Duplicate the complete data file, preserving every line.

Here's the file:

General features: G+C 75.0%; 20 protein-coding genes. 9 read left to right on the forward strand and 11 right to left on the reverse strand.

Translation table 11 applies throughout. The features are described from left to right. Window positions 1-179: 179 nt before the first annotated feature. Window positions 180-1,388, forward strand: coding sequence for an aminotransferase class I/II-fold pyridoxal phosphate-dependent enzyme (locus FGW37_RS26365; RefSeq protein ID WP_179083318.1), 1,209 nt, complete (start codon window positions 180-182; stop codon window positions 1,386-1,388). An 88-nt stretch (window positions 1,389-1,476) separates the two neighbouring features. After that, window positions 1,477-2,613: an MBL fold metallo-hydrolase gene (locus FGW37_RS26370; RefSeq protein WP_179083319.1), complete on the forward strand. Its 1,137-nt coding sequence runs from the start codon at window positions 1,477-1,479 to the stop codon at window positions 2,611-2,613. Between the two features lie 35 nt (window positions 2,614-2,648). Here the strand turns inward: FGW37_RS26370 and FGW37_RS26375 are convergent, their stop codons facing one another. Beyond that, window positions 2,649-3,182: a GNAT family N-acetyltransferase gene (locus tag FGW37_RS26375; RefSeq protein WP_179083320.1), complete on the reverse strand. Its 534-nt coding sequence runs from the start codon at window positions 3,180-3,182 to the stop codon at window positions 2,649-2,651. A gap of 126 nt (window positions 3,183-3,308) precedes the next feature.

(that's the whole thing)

General features: G+C 75.0%; 20 protein-coding genes. 9 read left to right on the forward strand and 11 right to left on the reverse strand.

Translation table 11 applies throughout. The features are described from left to right. Window positions 1-179: 179 nt before the first annotated feature. Window positions 180-1,388, forward strand: coding sequence for an aminotransferase class I/II-fold pyridoxal phosphate-dependent enzyme (locus FGW37_RS26365; RefSeq protein ID WP_179083318.1), 1,209 nt, complete (start codon window positions 180-182; stop codon window positions 1,386-1,388). An 88-nt stretch (window positions 1,389-1,476) separates the two neighbouring features. After that, window positions 1,477-2,613: an MBL fold metallo-hydrolase gene (locus FGW37_RS26370; RefSeq protein WP_179083319.1), complete on the forward strand. Its 1,137-nt coding sequence runs from the start codon at window positions 1,477-1,479 to the stop codon at window positions 2,611-2,613. Between the two features lie 35 nt (window positions 2,614-2,648). Here the strand turns inward: FGW37_RS26370 and FGW37_RS26375 are convergent, their stop codons facing one another. Beyond that, window positions 2,649-3,182: a GNAT family N-acetyltransferase gene (locus tag FGW37_RS26375; RefSeq protein WP_179083320.1), complete on the reverse strand. Its 534-nt coding sequence runs from the start codon at window positions 3,180-3,182 to the stop codon at window positions 2,649-2,651. A gap of 126 nt (window positions 3,183-3,308) precedes the next feature.